Using Agricultural Research to Build Capacity to Innovate

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The Road Less Traveled: Using Agricultural Research to Build Capacity to Innovate:

The Road Less Traveled: Using Agricultural Research to Build Capacity to Innovate Boru Douthwaite Food for Thought Seminar 10 December, 2015

Mental Models Matter:

Mental Models Matter

Research that can change mental models can have profound impact:

Research that can change mental models can have profound impact Based on Voros (2005), reproduced from http://courses.umass.edu/plnts285/TheIcebergModel.htm

Slide4:

The Road Less Traveled: Using Agricultural Research to Build Capacity to Innovate Two roads diverged in a wood, and I – I took the one less traveled by, and that has made all the difference Robert Frost Road = impact pathway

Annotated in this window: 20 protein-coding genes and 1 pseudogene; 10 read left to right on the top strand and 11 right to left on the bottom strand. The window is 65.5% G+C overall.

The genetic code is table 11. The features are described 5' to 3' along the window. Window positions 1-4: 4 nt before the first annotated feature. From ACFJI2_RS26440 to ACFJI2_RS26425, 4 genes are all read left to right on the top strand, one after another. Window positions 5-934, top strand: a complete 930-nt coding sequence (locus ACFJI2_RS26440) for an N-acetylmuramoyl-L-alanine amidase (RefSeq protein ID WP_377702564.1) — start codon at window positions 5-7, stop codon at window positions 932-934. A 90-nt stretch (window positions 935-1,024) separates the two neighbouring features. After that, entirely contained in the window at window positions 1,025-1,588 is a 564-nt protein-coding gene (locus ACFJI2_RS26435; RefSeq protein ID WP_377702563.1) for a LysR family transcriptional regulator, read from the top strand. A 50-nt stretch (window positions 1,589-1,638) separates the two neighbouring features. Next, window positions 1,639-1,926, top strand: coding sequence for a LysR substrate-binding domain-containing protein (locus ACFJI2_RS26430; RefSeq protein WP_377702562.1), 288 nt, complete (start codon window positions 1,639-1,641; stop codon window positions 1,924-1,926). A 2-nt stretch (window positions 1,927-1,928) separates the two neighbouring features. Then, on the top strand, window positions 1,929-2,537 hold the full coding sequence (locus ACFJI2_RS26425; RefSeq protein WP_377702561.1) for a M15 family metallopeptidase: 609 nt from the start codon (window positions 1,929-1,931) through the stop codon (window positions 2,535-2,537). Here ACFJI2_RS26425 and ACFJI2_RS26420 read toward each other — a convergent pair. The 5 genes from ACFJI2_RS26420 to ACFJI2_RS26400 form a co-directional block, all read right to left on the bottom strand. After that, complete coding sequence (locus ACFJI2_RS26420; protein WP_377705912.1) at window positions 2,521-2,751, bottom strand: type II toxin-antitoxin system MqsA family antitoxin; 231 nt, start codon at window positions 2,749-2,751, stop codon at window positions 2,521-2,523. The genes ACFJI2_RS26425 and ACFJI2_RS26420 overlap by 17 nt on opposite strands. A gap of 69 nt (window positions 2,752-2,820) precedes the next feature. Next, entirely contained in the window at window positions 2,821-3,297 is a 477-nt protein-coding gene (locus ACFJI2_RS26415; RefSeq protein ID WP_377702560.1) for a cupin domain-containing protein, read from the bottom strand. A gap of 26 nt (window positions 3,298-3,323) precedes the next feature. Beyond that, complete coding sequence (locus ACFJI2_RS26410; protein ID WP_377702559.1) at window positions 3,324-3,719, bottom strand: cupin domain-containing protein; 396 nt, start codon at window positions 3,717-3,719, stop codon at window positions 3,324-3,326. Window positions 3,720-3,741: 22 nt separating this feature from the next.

Slide5:

An aquatic agricultural system Near Barisal, Bangladesh A favourable production environment Near Bangkok, Thailand The impact pathway more traveled The impact pathway less traveled

Why AAS took the road less traveled:

Why AAS took the road less traveled 500 million people in Africa, Asia and the Pacific depend on aquatic agricultural systems The systems are productive (so change is possible) 137 million live in poverty Live in coastal zones, along river floodplains and other wetlands Vulnerable to increasing population pressure, natural resource degradation, sea-level rise, increasingly frequent and severe extreme weather events Béné and Teoh , 2014

Mapping the roads:

Research Impact Catalyzes and contributes to processes of innovation Mapping the roads The impact pathways get us from research to impact